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Delivering non-acute, hospital-based care

Alex Knight - Sunday, July 30, 2017

Non-acute, bed-based care has two important roles: to improve the quality, safety, timeliness and affordability of care for those patients under its supervision; equally importantly, it has a role in improving the productivity of the entire health system through the positive, indirect impact it can have on the acute care sector. Indeed, in healthcare there is a growing realisation that an increase in the provision of non-acute-based care can affect the overall productivity of the whole healthcare system.

Diagram 1 is an example of the all-important dependent links in the health and social care chain. Disruption and delay in patient flow through any part of the downstream activities can hold up patient flow and cause queues and backlogs in patient care all the way upstream. With improved patient flow through the whole system, higher quality, safe, more timely and affordable care for more patients can be achieved: those in the system and those waiting to receive care.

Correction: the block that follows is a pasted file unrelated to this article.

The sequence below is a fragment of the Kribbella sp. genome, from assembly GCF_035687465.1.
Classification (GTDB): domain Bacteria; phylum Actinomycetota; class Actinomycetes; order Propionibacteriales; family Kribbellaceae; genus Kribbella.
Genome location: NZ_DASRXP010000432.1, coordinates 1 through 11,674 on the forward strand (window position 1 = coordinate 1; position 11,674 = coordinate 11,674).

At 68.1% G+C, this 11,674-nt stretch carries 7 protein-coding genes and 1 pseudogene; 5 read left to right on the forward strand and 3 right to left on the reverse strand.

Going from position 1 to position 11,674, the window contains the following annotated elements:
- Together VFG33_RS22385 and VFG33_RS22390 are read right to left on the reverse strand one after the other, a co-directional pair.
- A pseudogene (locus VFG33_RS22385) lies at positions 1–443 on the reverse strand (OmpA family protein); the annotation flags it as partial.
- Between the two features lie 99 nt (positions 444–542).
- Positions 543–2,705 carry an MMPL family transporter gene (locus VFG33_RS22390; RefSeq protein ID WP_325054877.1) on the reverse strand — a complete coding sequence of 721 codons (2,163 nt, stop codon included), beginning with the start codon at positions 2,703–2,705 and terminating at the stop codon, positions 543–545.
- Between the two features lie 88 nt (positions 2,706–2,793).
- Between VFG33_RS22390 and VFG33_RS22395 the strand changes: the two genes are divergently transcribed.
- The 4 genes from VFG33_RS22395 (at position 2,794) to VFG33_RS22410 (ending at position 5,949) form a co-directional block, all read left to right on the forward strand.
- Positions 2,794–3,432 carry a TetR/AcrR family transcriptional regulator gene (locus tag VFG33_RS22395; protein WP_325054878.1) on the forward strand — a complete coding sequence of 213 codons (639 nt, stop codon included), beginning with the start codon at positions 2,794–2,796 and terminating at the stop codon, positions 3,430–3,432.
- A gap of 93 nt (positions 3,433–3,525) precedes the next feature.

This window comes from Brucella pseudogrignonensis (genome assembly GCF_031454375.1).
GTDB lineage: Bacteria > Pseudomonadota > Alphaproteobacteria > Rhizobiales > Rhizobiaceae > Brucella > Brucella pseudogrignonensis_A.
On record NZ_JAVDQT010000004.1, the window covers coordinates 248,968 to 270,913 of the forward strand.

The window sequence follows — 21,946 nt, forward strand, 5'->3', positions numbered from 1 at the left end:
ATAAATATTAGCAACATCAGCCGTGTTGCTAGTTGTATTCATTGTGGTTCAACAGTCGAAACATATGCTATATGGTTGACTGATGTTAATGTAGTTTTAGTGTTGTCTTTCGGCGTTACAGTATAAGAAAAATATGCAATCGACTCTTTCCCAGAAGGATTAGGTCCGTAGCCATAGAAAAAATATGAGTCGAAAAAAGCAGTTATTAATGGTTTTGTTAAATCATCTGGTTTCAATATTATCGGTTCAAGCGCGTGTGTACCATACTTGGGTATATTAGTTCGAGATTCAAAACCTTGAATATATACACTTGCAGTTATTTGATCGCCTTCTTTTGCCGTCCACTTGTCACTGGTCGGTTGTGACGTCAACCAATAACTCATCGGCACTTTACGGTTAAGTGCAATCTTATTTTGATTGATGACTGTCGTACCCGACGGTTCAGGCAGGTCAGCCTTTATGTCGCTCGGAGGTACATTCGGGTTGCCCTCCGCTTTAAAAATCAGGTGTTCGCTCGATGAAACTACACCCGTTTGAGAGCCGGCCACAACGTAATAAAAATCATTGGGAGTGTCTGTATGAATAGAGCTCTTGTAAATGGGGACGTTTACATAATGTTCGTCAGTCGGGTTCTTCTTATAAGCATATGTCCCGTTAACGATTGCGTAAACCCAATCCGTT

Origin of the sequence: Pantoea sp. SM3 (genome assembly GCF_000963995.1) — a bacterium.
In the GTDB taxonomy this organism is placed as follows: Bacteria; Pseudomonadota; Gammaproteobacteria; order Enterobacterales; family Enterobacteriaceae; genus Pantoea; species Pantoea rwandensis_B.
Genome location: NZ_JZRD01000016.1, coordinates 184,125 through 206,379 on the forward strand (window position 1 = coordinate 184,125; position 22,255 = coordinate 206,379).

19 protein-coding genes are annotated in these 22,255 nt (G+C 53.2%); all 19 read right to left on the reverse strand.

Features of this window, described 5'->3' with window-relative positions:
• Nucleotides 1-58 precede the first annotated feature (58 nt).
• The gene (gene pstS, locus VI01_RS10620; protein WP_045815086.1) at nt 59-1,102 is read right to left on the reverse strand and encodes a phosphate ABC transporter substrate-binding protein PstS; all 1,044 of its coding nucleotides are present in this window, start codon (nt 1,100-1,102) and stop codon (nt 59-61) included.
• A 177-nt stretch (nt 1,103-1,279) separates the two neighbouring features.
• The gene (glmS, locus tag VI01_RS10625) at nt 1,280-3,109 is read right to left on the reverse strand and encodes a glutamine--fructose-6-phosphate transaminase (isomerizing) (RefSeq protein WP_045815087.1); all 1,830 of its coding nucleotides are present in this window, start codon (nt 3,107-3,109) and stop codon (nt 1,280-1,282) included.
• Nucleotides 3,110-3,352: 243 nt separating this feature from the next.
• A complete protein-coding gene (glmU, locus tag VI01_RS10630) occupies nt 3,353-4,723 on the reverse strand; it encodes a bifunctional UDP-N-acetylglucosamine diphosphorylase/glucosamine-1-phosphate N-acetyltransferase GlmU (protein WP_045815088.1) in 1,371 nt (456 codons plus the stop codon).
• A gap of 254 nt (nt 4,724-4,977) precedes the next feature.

Diagram 1: example health Diagram 1: example health and social care chain of activities

In my recent blog about delivering healthcare in the community I claim that community-based care is divided into two very different types of patient flow: through the bed-base and through the provision of services in the community not requiring a bed. In this blog I focus on patient flow through the non-acute bed-based hospitals.

Non-acute bed-based care